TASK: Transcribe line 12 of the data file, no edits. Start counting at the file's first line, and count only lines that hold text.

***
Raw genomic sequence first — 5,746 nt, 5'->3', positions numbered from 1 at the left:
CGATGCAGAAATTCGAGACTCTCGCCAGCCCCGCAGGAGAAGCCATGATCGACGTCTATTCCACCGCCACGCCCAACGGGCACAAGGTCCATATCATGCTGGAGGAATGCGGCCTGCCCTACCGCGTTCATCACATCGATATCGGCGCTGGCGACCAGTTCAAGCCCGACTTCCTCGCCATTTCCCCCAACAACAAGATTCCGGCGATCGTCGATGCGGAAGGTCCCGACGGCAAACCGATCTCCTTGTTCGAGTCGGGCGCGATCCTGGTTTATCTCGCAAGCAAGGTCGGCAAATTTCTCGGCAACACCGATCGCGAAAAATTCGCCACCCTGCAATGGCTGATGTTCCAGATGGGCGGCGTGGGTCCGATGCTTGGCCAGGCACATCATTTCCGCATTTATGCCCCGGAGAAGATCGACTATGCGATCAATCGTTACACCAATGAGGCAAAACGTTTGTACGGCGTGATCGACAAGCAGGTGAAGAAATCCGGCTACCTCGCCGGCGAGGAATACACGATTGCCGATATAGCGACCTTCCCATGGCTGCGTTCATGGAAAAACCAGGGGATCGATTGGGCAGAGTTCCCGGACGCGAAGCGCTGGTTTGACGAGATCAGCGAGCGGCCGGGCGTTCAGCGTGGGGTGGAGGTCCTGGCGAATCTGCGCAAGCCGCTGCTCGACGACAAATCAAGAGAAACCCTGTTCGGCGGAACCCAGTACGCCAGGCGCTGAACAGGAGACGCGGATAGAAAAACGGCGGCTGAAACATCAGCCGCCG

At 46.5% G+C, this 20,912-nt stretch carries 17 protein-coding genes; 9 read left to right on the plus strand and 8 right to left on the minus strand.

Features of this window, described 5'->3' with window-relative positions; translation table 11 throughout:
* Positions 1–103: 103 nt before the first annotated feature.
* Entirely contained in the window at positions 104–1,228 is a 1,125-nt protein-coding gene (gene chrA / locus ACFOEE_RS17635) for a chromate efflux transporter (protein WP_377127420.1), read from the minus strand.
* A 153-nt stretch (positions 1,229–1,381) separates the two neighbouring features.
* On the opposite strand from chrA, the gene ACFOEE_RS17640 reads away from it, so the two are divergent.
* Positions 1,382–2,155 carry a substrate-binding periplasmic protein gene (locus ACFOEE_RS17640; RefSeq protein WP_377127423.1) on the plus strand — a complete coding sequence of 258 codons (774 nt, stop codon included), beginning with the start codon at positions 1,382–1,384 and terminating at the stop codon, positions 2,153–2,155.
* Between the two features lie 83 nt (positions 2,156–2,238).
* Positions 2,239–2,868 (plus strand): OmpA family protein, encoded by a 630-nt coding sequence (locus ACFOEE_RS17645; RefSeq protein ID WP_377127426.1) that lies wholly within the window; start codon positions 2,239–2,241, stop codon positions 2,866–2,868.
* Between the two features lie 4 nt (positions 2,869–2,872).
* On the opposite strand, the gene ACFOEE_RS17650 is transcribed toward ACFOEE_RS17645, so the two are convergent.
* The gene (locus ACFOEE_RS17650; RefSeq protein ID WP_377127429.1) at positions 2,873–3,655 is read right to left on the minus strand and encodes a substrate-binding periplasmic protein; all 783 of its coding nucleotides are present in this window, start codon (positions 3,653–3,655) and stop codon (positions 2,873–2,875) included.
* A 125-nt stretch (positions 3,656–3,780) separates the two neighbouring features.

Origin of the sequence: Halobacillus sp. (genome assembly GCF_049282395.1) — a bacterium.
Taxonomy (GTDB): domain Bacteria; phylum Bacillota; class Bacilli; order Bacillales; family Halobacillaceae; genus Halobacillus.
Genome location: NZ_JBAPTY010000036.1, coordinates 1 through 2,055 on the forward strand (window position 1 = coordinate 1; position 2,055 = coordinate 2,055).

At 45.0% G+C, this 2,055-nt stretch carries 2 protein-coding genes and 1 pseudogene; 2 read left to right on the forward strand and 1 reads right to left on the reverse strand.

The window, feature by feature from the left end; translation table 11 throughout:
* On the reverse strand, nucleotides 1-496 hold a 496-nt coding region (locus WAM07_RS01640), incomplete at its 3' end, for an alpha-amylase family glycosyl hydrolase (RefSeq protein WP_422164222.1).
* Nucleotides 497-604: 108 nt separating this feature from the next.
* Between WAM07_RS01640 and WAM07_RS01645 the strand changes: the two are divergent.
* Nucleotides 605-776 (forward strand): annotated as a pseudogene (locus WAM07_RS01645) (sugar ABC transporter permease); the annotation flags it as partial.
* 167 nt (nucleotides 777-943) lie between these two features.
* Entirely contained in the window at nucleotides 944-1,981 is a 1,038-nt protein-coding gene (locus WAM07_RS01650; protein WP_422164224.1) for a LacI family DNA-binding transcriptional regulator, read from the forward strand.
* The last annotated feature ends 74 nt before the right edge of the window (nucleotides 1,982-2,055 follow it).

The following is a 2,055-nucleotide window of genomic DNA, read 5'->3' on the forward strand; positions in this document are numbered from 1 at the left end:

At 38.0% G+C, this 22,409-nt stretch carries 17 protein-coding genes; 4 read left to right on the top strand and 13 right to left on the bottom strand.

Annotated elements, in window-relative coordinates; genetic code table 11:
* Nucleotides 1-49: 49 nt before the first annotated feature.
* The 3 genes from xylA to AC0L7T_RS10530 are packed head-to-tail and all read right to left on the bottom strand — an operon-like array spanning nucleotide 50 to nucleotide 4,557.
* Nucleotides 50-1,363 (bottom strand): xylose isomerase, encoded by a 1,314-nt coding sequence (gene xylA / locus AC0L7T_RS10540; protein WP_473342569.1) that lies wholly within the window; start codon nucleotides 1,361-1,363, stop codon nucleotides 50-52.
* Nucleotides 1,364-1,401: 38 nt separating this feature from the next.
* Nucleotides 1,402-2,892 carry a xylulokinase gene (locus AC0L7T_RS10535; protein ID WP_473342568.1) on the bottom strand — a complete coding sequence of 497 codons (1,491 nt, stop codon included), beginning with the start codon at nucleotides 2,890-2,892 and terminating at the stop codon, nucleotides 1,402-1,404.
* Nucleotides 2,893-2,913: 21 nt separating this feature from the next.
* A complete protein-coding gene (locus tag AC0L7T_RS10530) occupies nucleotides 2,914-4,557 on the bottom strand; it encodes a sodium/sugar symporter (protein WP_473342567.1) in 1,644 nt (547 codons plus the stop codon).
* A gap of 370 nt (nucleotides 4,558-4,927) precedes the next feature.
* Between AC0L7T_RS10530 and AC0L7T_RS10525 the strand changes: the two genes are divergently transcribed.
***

* Between the two features lie 4 nt (positions 2,869–2,872).